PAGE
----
Getting comfortable in a foreign language
How much do you need to know before you start to feel a bit comfortable in the foreign language you are studying? In other words, what specific things do you have to be able to say?
It can come as a bit of a shock to someone who has worked hard at learning another language only to find him/herself in a situation where he/she can use the language, but, although he/she can express him/herself well enough in the language gets extremely frustrated because of failure to understand what the foreign speaker is saying. It takes a lot of experience to get comfortable with that.
So, first of all there is a long list of verbs and nouns you have to learn to get by in the language. The first two verbs will be the verbs, ‘to be’ and ‘to have’. You will use them to death! So how do you decide on which verbs and nouns to concentrate on? Go through a typical day of your own life and ponder all the verbs you use and identify the nouns that you use with them. Go step by step. They won’t all be in any particular course of study.
Start by how you say, ‘I get up at 8, or whatever o’clock in the morning; I eat such and such, I shower, brush my teeth and get dressed, kiss my spouse goodbye, etc. Name every object in your bedroom, bathroom, kitchen, dining room, etc. What are all the verbs connected with them? Most foreign language course only cover a fraction of them.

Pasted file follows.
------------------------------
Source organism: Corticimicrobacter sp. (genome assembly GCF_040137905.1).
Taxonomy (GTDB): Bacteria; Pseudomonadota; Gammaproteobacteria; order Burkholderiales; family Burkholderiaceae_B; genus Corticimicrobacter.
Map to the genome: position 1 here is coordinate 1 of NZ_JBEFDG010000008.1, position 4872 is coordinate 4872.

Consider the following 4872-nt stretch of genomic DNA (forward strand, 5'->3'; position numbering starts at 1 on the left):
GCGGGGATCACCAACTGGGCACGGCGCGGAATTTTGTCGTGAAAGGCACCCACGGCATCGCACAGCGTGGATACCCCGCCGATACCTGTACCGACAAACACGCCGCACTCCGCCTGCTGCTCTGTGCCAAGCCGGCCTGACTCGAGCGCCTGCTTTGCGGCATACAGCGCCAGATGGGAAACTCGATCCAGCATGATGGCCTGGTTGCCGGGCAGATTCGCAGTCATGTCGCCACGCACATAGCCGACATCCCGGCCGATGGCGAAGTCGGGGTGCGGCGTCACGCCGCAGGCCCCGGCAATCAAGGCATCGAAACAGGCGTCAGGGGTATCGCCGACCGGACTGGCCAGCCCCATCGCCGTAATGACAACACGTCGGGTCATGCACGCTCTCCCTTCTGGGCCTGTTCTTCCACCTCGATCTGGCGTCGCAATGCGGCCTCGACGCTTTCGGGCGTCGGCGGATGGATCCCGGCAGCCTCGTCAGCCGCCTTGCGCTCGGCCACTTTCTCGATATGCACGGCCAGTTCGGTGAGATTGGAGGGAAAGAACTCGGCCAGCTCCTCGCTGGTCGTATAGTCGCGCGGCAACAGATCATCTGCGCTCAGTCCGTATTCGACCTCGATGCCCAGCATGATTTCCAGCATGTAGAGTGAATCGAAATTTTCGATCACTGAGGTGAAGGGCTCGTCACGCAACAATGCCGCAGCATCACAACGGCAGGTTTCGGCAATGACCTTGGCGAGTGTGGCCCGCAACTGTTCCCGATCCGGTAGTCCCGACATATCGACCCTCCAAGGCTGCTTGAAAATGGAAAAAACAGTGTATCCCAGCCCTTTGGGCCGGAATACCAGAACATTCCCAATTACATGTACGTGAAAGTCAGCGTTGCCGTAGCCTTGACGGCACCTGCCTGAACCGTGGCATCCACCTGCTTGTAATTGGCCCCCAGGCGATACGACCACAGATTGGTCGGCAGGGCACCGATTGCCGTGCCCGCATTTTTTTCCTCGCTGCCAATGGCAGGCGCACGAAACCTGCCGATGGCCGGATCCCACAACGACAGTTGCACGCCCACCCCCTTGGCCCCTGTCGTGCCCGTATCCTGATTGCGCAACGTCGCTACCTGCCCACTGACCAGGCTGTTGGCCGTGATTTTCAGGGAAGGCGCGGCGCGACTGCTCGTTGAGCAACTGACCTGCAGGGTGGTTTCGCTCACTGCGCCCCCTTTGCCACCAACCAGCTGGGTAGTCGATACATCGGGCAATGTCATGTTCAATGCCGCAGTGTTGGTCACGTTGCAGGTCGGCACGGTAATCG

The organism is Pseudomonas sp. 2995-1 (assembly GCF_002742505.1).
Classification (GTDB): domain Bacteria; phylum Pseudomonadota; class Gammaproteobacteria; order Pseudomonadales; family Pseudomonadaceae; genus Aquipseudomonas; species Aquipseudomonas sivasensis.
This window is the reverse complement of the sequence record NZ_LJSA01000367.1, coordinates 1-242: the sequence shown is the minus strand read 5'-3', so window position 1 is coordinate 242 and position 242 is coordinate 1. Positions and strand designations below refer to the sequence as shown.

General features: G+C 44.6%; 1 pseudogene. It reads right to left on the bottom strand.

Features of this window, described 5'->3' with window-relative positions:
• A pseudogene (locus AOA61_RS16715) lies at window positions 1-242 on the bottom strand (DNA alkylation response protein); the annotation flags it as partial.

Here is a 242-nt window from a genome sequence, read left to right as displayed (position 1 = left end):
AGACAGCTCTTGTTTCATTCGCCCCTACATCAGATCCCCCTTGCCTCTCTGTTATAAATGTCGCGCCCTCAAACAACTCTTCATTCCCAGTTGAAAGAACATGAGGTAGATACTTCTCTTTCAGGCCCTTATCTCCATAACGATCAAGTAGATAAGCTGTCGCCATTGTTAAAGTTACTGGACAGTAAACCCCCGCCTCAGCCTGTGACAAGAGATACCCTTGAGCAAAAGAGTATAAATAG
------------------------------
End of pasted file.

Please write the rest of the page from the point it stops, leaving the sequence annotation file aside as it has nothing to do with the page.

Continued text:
Learn all the tenses of the verbs. If you are lacking in grammatical knowledge rectify that! There are things that most languages have in common regarding verbs, and there are other things that they don’t have in common. After you do this for a while you will notice that some verbs are generally used in all sorts of tenses but others are.
You don’t have a bilingual dictionary? Get real! This writer has more than thirty that he refers to every day.
The next article will explain functions of the various aspects of verbs. Most of this should be a review of what you were supposed to have learned in grade school.